The problem with Seth Godin

logoThis blog was originally posted to my then-blog host on September 16, 2009.

To Seth Godin, in response to his blog about nonprofits using networking tools

Before you chastise nonprofits for their supposed lack of use of new technologies, you might want to do your homework first. If you had, you would have been overwhelmed with examples of nonprofit groups, large and small, using social-media tools. As the Chronicle of Philanthropy pointed out in its rebuttal of your blog, “shows nonprofit groups are actually well ahead of businesses in their use of social-media tools such as Twitter, Facebook, and blogs.”

So what if there are no charities in the top 100 twitter users in terms of followers? The number of followers is NO determination of success that a message is really creating change, any more than number of cars passing a billboard or number of visitors to a web site. Big numbers of viewers does NOT equal big numbers of donors, big numbers of changed behavior, big numbers of event attendees, etc. If there are nonprofits out there who are turning Twitter followers, FaceBook followers, web site visitors, or email newsletter subscribers into volunteers, donors, clients or other supporters, good for them and who cares whether or not they are in the “top 100” group?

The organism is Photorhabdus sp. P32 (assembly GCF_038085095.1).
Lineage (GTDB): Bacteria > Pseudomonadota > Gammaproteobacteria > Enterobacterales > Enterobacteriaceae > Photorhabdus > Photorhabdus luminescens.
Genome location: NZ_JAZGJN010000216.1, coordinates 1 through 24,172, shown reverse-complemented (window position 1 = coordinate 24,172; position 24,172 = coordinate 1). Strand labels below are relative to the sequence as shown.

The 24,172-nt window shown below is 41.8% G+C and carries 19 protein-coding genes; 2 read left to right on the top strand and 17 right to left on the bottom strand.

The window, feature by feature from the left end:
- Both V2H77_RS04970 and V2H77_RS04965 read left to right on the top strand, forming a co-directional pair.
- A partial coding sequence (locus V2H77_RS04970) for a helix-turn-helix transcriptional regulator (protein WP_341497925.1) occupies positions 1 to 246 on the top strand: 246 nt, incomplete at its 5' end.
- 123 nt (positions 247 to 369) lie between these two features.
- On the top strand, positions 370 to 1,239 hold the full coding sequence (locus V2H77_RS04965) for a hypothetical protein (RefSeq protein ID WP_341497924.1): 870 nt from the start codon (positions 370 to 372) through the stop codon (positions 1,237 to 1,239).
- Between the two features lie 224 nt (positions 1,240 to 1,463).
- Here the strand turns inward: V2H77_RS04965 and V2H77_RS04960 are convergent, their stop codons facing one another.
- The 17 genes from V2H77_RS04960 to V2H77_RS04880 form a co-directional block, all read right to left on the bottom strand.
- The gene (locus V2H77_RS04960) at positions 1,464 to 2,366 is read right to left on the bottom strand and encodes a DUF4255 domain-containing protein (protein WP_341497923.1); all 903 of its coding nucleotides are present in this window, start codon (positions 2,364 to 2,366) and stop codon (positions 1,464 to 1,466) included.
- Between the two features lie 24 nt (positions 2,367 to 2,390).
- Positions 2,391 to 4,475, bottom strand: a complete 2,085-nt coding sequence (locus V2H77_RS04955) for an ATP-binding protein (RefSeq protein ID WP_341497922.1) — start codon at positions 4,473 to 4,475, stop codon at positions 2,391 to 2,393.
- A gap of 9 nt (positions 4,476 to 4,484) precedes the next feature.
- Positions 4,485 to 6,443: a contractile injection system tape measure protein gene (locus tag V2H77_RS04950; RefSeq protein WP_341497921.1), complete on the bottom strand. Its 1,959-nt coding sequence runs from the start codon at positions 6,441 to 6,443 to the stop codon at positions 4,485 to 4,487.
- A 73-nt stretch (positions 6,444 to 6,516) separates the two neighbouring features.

But what really infuriates me is your comment “The opportunities online are basically free, and if you don’t have a ton of volunteers happy to help you, then you’re not working on something important enough.” Here’s something you should know: volunteers are NEVER free. Never. Volunteers have to be screened, interviewed, trained and supervised, just like a consultant you hire to do something like manage online activities. That *time* costs *money*. So, yes, resources ARE an issue, particularly when you have corporate donors that balk at the idea of funding a volunteer manager.

Sorry if I sound upset, but I am. Another corporate guy mocking nonprofits, throwing around a lot of ignorant comments. Same old same old. Some paradigms never change. Meanwhile, nonprofits will plug along and keep doing really exciting, worthwhile things, online and off, and they will all be here, doing amazing things, when you’re long gone.

Reminds me of the 1990s, when all sorts of corporate folks did the same chastising regarding nonprofits’ perceived lack of use of the Web and email. Funny: so many of those hot new start ups those people represented are gone, but the nonprofits are still here.

Also see:  Corporations: here’s what nonprofits really need

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